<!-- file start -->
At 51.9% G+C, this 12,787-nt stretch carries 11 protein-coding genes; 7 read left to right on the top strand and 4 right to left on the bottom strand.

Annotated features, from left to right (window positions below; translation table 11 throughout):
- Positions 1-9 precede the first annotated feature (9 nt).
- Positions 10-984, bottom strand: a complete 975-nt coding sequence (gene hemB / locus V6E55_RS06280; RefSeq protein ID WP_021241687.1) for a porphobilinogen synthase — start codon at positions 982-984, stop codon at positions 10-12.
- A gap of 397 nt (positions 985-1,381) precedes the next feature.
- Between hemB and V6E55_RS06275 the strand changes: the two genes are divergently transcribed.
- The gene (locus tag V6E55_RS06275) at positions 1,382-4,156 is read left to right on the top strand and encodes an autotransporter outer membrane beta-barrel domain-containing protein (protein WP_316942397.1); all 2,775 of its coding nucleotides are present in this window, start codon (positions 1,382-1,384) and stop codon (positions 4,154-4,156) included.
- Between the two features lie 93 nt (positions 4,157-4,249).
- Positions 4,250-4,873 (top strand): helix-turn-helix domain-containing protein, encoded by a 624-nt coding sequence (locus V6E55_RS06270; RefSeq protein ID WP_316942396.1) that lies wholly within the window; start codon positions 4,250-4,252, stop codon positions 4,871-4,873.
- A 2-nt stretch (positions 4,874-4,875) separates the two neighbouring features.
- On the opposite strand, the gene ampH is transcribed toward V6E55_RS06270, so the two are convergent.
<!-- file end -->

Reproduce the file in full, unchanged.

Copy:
At 51.9% G+C, this 12,787-nt stretch carries 11 protein-coding genes; 7 read left to right on the top strand and 4 right to left on the bottom strand.

Annotated features, from left to right (window positions below; translation table 11 throughout):
- Positions 1-9 precede the first annotated feature (9 nt).
- Positions 10-984, bottom strand: a complete 975-nt coding sequence (gene hemB / locus V6E55_RS06280; RefSeq protein ID WP_021241687.1) for a porphobilinogen synthase — start codon at positions 982-984, stop codon at positions 10-12.
- A gap of 397 nt (positions 985-1,381) precedes the next feature.
- Between hemB and V6E55_RS06275 the strand changes: the two genes are divergently transcribed.
- The gene (locus tag V6E55_RS06275) at positions 1,382-4,156 is read left to right on the top strand and encodes an autotransporter outer membrane beta-barrel domain-containing protein (protein WP_316942397.1); all 2,775 of its coding nucleotides are present in this window, start codon (positions 1,382-1,384) and stop codon (positions 4,154-4,156) included.
- Between the two features lie 93 nt (positions 4,157-4,249).
- Positions 4,250-4,873 (top strand): helix-turn-helix domain-containing protein, encoded by a 624-nt coding sequence (locus V6E55_RS06270; RefSeq protein ID WP_316942396.1) that lies wholly within the window; start codon positions 4,250-4,252, stop codon positions 4,871-4,873.
- A 2-nt stretch (positions 4,874-4,875) separates the two neighbouring features.
- On the opposite strand, the gene ampH is transcribed toward V6E55_RS06270, so the two are convergent.